The following is Terry Etam’s rebuttal to John Horgan’s recent Medium post
Thank you John Horgan for sharing your horrific experience visiting the site of a diesel spill. You are absolutely correct; marine spills are terrible and have impacts.
That doesn’t make it right that you draw such a direct line between a tugboat sinking (of which there are apparently a few) and one incremental pipeline.
While you are “thinking of British Columbians while in Ottawa”, think also about their standard of living which consumes a massive amount of oil, as well. Not just energy, oil. in 2016 BC consumed about 110,000 barrels per day of gasoline and diesel.
Where does this all come from? How does it get there? How many tankers bring it in? Is there zero risk associated with that consumption?
How does the rest of the world survive? More than 50 million barrels per day of crude oil move through marine terminals and on ships. That’s every day, including many that ply BC’s waters. Yes spills are terrible, but are they not terribly rare?
Why is the discussion not about how to build and operate the best spill response system imaginable? BC holds all the cards here; all you have to do is write your own plan, one that would protect your coast not only from any potential Trans Mountain incident, but also from more sinkings of one of the many tugboats. Or that would offer protection as well from a mishap with one of all the tankers carrying oil from Alaska to the continental US, all through BC’s waters.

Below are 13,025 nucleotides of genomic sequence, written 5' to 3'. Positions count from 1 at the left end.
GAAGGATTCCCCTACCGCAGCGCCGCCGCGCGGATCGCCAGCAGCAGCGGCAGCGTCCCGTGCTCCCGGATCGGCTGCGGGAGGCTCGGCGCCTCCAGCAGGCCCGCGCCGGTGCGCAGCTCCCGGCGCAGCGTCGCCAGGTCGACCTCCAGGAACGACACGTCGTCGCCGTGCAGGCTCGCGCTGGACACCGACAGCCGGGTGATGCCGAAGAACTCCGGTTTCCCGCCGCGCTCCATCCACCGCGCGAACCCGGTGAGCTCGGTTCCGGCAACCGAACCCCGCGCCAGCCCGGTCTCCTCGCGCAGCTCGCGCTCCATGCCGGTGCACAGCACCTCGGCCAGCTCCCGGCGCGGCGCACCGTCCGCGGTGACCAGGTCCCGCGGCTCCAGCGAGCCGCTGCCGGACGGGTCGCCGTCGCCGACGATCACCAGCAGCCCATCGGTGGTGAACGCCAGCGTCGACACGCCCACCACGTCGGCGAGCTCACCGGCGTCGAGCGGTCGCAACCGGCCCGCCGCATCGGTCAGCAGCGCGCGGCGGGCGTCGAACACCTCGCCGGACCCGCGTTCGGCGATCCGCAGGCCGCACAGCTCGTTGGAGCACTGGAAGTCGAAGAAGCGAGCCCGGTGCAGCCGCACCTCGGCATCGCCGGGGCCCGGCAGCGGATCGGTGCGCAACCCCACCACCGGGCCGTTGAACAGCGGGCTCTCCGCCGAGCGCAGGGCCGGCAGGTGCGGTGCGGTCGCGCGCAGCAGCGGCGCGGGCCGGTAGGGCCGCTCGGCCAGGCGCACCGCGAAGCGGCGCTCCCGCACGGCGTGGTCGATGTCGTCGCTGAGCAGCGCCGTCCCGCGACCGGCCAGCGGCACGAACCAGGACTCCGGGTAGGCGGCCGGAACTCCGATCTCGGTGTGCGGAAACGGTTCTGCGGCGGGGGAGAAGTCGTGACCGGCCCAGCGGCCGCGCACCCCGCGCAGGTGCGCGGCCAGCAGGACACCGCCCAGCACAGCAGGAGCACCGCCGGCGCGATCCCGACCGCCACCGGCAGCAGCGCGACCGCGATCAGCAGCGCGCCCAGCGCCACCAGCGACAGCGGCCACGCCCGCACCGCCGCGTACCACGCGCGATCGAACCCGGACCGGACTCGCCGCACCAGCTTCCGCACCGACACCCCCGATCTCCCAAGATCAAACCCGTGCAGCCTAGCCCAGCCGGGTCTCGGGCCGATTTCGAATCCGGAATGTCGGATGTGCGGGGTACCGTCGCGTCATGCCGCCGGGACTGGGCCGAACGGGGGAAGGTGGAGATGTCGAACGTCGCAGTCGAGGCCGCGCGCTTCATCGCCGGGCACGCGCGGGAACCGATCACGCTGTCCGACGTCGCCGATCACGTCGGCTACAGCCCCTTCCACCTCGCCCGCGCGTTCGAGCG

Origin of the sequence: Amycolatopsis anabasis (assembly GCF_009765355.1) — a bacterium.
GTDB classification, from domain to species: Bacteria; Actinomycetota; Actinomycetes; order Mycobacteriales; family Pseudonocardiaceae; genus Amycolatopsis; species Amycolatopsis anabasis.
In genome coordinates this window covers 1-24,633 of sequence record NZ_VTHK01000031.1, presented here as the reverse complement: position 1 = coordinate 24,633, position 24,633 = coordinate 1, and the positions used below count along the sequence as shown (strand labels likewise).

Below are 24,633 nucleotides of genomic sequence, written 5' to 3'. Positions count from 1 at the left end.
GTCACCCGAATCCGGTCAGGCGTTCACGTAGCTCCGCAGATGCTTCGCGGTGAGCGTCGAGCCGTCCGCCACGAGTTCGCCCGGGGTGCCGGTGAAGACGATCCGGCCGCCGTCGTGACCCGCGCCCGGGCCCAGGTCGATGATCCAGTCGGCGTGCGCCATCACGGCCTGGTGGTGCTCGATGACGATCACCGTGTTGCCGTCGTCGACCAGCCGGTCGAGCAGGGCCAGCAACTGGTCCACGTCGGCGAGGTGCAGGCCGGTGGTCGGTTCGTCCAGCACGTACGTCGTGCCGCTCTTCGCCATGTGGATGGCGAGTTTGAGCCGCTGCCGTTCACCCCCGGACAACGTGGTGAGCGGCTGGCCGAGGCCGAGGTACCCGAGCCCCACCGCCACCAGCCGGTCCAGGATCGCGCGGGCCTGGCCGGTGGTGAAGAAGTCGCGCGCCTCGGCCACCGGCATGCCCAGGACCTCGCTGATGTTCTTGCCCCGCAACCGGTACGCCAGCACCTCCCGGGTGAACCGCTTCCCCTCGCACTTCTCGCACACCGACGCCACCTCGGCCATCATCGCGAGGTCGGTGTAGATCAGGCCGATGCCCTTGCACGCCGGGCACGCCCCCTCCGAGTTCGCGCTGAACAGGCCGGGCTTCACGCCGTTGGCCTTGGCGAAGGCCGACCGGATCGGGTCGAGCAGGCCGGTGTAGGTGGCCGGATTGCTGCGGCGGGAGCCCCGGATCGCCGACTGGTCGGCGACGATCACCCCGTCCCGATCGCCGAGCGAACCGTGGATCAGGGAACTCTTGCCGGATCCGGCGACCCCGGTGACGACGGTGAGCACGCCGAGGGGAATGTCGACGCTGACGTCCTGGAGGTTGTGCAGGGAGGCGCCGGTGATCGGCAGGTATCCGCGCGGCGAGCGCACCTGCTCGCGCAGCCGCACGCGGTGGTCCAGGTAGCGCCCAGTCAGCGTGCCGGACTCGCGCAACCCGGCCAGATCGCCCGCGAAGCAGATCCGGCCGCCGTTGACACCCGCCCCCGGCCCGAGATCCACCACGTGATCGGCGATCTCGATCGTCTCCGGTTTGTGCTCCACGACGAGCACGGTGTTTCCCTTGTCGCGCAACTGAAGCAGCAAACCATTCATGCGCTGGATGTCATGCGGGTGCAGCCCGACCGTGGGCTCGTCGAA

All you have to do is sit down and help create a plan, and you will be regarded as a true nation building visionary, one that helps solve problems.
Given the way the world works, given BC’s and Canada’s sky-high standard of living, and given the petroleum energy required for all of that, the risks to the beautiful BC coastline are ever present. That is a fact of life. One pipeline expansion will not change that in any meaningful way, just as it doesn’t for any other marine jurisdiction in the world that makes these systems work safely and efficiently. The rest of the country is looking to you to be a partner, and would be more than happy to work with you to create the best spill response system imaginable, for the entire BC coast.
Or, you can be like any other NIMBYist, fighting tooth and nail to protect your own interest at the expense of everyone else.